The US government has, of course, sought to counter this with an unprecedented fiscal and monetary stimulus, passing bills worth around $3tn (£2.4tn), while the Federal Reserve has slashed interest rates, pumped trillions of dollars into the economy and started lending directly to small and medium sized companies.
Will it work? The President is confident that the economy will ‘bounce’ back quickly and that the US will shortly be testing 5m people a day – against a current figure of around 300,000.
In company news, Disney stopped paying 100,000 of its workers but announced that it had added 50m subscribers in five months to its subscription service, Disney Plus. Confirming the ‘ill wind’ theory, Netflix said it had added 16m subscribers during the crisis.
Ford reported that it had lost $2bn (£1.6bn) in the first three months of the year as sales dropped 15% and Starbucks confirmed sales were down 10% in the first quarter – but 50% in China. However, lockdown was good news for Mondelez, owner of Cadbury, Oreo and Triscuits, where quarterly sales surged by 15%.
You know what they say: ‘When the going gets tough, the tough start snacking…’
The Dow Jones index – in line with other world stock markets – was much more Oreo Cookies than Ford or Starbucks, rising by 11% in the month to finish April at 24,346.
What impact did the virus have on the Chinese economy? Economists and forecasters waited for China’s first quarter GDP figures to be announced, with some pundits expecting a fall in the country’s GDP of up to 10%.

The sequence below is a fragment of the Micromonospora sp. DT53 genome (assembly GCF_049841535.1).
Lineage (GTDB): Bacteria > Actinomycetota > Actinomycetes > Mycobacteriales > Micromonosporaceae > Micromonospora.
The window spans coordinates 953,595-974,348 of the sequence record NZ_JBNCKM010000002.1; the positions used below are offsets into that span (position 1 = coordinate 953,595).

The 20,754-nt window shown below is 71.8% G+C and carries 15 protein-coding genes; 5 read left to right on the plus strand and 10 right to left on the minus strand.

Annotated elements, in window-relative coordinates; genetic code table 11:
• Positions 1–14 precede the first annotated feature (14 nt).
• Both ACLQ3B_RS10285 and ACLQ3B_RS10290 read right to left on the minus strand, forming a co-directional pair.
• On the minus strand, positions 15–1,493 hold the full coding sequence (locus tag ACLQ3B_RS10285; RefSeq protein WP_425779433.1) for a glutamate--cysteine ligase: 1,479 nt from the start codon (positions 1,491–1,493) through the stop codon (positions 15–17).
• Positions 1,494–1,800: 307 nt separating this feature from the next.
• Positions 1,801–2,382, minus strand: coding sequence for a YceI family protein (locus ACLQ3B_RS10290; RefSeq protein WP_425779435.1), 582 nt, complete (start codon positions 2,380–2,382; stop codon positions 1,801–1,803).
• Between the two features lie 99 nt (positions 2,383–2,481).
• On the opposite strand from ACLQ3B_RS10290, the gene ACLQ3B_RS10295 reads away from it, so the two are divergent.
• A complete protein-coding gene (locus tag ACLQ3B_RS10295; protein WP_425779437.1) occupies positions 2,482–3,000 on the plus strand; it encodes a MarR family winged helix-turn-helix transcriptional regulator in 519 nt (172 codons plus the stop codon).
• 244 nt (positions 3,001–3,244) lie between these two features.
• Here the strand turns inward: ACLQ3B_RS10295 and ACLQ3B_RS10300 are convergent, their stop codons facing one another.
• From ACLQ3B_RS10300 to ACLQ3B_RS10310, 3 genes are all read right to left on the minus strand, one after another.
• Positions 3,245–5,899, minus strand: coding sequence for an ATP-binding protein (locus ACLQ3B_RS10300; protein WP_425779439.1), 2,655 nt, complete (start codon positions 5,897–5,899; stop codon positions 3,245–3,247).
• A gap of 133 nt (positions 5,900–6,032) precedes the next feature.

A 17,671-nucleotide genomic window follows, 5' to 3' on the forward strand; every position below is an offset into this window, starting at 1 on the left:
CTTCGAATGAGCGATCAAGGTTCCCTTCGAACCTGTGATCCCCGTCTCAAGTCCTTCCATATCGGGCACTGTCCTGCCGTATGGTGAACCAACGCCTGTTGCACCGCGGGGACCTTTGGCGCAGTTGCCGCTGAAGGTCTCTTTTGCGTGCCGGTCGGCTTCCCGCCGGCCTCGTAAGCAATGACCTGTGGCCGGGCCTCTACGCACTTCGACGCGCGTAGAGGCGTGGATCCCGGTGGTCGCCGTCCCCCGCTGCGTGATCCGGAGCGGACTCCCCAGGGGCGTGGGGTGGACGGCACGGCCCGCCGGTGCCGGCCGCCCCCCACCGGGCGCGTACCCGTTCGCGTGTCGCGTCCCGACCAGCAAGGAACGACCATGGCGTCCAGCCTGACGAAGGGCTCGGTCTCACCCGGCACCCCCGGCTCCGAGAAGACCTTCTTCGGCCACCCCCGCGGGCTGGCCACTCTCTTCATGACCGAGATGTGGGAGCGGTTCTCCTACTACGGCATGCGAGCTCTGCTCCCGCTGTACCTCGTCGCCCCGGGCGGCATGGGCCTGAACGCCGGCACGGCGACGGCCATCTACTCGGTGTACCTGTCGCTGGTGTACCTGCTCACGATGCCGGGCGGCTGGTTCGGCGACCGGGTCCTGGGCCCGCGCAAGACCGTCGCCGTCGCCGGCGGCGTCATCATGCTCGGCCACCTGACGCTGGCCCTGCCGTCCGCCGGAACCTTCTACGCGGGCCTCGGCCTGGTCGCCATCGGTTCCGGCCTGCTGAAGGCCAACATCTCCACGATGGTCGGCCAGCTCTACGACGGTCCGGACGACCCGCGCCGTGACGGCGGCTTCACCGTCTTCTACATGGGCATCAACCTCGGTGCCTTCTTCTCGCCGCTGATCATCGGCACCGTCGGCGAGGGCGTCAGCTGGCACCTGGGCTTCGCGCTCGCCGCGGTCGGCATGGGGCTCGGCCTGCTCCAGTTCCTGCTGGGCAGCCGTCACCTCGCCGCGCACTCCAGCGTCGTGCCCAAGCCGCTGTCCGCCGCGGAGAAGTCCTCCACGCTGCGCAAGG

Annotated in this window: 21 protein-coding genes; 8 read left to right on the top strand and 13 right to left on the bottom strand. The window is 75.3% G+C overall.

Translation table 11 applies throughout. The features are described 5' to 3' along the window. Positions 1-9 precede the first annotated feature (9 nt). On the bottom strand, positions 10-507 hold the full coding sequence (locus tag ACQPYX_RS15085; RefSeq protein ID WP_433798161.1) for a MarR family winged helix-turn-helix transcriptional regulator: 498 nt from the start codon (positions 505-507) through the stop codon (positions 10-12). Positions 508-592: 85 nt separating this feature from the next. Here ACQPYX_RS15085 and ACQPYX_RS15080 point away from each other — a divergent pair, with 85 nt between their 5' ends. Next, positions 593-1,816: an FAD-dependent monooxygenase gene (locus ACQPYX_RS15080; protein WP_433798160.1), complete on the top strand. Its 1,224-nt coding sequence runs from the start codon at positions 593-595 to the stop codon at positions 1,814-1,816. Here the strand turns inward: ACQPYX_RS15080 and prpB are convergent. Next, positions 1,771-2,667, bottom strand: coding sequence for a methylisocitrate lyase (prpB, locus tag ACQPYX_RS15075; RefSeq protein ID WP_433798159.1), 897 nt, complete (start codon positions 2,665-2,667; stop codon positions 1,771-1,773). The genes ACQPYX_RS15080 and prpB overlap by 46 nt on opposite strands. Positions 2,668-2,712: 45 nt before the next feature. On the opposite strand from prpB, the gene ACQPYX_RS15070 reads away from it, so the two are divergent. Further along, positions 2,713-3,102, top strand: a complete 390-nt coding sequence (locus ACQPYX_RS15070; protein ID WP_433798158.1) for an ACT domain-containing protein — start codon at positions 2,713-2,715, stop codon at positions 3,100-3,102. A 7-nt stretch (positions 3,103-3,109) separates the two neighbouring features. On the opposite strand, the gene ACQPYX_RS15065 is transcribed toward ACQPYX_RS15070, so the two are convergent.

In the event, the figure was 6.8% – the first quarterly fall since the country started recording quarterly economic data in 1992.
“This will translate into permanent income losses, reflected in bankruptcies and job losses,” said Yue Su at the Economist Intelligence Unit.
…And not just in China. As we will see below, the virus will hit emerging economies especially hard, with the International Monetary Fund predicting that the wider Asian economy will see no growth this year, for the first time in 60 years. The IMF says the region will “face the worst recession since the Great Depression.”
This was reflected to some extent in HSBC’s first quarter profits, which halved to $3.2bn (£2.6bn) as the company announced that it would put the ‘vast majority’ of its planned 35,000 redundancies on hold due to the ‘exceptional circumstances.’
In line with all the other leading stock markets, the four major markets in the Far East all made gains during April. South Korea led the way, rising by 11% in the month to 1,948. The Japanese Nikkei Dow index rose 7% to 20,194 while the markets in China and Hong Kong were both up by 4% to 2,860 and 24,644 respectively.
It hardly comes as a surprise but April was a worrying month for emerging and developing economies around the world. Clothing manufacturers – among the biggest employers in Asia – gave a dire warning of the impact the virus would have on employment. Sadly, the clothing sector was far from alone in issuing warnings.